The final section of the survey was concerned with what kind of support teachers feel they need. The first question was merely about whether they felt ready to teach prehistory, to which seven responded ‘Yes’ and 22 responded ‘No’ (nine skipped this question). Interestingly from looking at individual responses, it was generally the more experienced teachers who were happy to teach this topic. The archaeologists who responded were more likely to say no, they weren’t ready, which is quite interesting. It is likley that they feel they’ve been out of touch with developments and need to remember what they once knew!

The second questions was about what kind of background knowledge they wanted to know. 29 people responded, and 25 of these wanted to have an outline of the prehistory of Britain, some knowledge about prehistory local to their school, and information about how we know about prehistory. Luckily, all this information is contained in our teacher information booklets, so please buy copies if you haven’t already! 20 respondents also wanted to know how to read objects as historical sources, so we’ll do a blog post about that sometime soon.required knowledgeThe final question on the survey was about what kind of support teachers would want. The choices were downloadable teacher’s notes; off-the-peg lesson plans; packages of digital images; textbooks; in-school training; workshops in the classroom; workshops at the local museum or heritage attraction and replica objects.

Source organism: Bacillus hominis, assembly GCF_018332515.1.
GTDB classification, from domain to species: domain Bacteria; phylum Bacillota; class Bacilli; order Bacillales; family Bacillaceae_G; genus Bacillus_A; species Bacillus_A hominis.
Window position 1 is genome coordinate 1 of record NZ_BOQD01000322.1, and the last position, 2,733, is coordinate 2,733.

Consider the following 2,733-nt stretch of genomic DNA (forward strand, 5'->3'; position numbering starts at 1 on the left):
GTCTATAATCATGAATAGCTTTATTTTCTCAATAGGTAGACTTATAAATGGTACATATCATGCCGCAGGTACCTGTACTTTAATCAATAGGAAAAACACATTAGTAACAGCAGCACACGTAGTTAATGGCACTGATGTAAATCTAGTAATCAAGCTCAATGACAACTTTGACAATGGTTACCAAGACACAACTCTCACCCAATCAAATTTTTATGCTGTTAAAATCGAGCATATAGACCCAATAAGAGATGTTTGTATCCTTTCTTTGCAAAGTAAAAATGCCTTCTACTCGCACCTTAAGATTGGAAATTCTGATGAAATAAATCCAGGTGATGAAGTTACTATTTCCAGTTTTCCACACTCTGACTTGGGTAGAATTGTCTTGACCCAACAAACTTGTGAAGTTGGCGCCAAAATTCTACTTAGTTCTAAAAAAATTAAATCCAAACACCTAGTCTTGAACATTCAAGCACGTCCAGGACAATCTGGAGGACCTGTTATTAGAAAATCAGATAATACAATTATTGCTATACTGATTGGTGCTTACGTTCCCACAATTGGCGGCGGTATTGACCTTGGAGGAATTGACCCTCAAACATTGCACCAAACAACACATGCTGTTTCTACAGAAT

what kind of supportDownloadable teacher’s notes were very popular (once again, see our teacher information booklets!), as were replica objects. Digital images and visits to museums and heritage attractions were also very much desired by these teachers. One respondent also requested online resources such as videos, video conferencing and interactive games. We’ll do a showcase of online resources provided by other organisations on this blog. We also aim to write lesson plans for teachers to buy, so keep an eye on this space.

What do you think?

We’d be interested in feedback on this survey, apart from the fact that the questions could’ve been written better, which we know! If you’re a museum or archaeological organisation, is there anything else you’d like to know from teachers? If you’re a teacher, do you agree with what some of your colleagues have responded above? Do you have any other concerns about teaching prehistory? We’d love to hear from you.